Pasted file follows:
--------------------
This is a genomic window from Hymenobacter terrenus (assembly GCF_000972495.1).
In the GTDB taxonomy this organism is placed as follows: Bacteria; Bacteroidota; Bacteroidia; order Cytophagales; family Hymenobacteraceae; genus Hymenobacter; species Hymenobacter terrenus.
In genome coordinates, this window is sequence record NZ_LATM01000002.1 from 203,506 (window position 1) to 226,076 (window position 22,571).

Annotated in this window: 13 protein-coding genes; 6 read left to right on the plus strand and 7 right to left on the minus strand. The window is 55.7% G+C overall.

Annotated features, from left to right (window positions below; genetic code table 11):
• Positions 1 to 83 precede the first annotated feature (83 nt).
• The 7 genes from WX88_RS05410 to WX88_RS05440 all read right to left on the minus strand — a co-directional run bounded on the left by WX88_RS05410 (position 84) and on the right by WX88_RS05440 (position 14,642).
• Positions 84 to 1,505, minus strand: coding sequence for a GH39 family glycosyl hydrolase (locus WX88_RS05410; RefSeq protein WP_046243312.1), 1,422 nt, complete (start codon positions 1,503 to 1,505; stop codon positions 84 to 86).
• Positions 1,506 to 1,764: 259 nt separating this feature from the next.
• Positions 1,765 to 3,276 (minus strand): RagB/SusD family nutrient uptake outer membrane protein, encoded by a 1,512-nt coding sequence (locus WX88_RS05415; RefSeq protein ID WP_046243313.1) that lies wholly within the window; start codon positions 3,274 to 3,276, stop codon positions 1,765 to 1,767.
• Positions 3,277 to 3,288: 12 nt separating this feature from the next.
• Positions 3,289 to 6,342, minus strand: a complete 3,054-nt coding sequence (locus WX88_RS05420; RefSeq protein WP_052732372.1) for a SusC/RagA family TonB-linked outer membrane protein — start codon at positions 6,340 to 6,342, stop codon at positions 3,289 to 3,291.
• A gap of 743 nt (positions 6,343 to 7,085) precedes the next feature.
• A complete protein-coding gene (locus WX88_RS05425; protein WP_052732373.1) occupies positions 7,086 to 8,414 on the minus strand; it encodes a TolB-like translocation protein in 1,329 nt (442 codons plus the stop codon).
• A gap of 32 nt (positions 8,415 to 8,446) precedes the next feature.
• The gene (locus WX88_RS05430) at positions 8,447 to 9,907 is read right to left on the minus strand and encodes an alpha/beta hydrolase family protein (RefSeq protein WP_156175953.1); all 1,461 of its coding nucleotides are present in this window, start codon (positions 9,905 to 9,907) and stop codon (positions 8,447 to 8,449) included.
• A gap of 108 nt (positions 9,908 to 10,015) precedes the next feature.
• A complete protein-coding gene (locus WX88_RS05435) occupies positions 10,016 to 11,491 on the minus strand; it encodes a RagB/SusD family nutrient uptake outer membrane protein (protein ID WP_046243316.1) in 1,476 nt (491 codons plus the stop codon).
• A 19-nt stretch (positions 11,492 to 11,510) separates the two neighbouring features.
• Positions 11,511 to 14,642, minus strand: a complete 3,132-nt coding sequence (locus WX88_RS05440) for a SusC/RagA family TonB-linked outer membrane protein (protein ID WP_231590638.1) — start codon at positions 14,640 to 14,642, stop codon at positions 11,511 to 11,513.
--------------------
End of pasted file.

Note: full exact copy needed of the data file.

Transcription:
This is a genomic window from Hymenobacter terrenus (assembly GCF_000972495.1).
In the GTDB taxonomy this organism is placed as follows: Bacteria; Bacteroidota; Bacteroidia; order Cytophagales; family Hymenobacteraceae; genus Hymenobacter; species Hymenobacter terrenus.
In genome coordinates, this window is sequence record NZ_LATM01000002.1 from 203,506 (window position 1) to 226,076 (window position 22,571).

Annotated in this window: 13 protein-coding genes; 6 read left to right on the plus strand and 7 right to left on the minus strand. The window is 55.7% G+C overall.

Annotated features, from left to right (window positions below; genetic code table 11):
• Positions 1 to 83 precede the first annotated feature (83 nt).
• The 7 genes from WX88_RS05410 to WX88_RS05440 all read right to left on the minus strand — a co-directional run bounded on the left by WX88_RS05410 (position 84) and on the right by WX88_RS05440 (position 14,642).
• Positions 84 to 1,505, minus strand: coding sequence for a GH39 family glycosyl hydrolase (locus WX88_RS05410; RefSeq protein WP_046243312.1), 1,422 nt, complete (start codon positions 1,503 to 1,505; stop codon positions 84 to 86).
• Positions 1,506 to 1,764: 259 nt separating this feature from the next.
• Positions 1,765 to 3,276 (minus strand): RagB/SusD family nutrient uptake outer membrane protein, encoded by a 1,512-nt coding sequence (locus WX88_RS05415; RefSeq protein ID WP_046243313.1) that lies wholly within the window; start codon positions 3,274 to 3,276, stop codon positions 1,765 to 1,767.
• Positions 3,277 to 3,288: 12 nt separating this feature from the next.
• Positions 3,289 to 6,342, minus strand: a complete 3,054-nt coding sequence (locus WX88_RS05420; RefSeq protein WP_052732372.1) for a SusC/RagA family TonB-linked outer membrane protein — start codon at positions 6,340 to 6,342, stop codon at positions 3,289 to 3,291.
• A gap of 743 nt (positions 6,343 to 7,085) precedes the next feature.
• A complete protein-coding gene (locus WX88_RS05425; protein WP_052732373.1) occupies positions 7,086 to 8,414 on the minus strand; it encodes a TolB-like translocation protein in 1,329 nt (442 codons plus the stop codon).
• A gap of 32 nt (positions 8,415 to 8,446) precedes the next feature.
• The gene (locus WX88_RS05430) at positions 8,447 to 9,907 is read right to left on the minus strand and encodes an alpha/beta hydrolase family protein (RefSeq protein WP_156175953.1); all 1,461 of its coding nucleotides are present in this window, start codon (positions 9,905 to 9,907) and stop codon (positions 8,447 to 8,449) included.
• A gap of 108 nt (positions 9,908 to 10,015) precedes the next feature.
• A complete protein-coding gene (locus WX88_RS05435) occupies positions 10,016 to 11,491 on the minus strand; it encodes a RagB/SusD family nutrient uptake outer membrane protein (protein ID WP_046243316.1) in 1,476 nt (491 codons plus the stop codon).
• A 19-nt stretch (positions 11,492 to 11,510) separates the two neighbouring features.
• Positions 11,511 to 14,642, minus strand: a complete 3,132-nt coding sequence (locus WX88_RS05440) for a SusC/RagA family TonB-linked outer membrane protein (protein ID WP_231590638.1) — start codon at positions 14,640 to 14,642, stop codon at positions 11,511 to 11,513.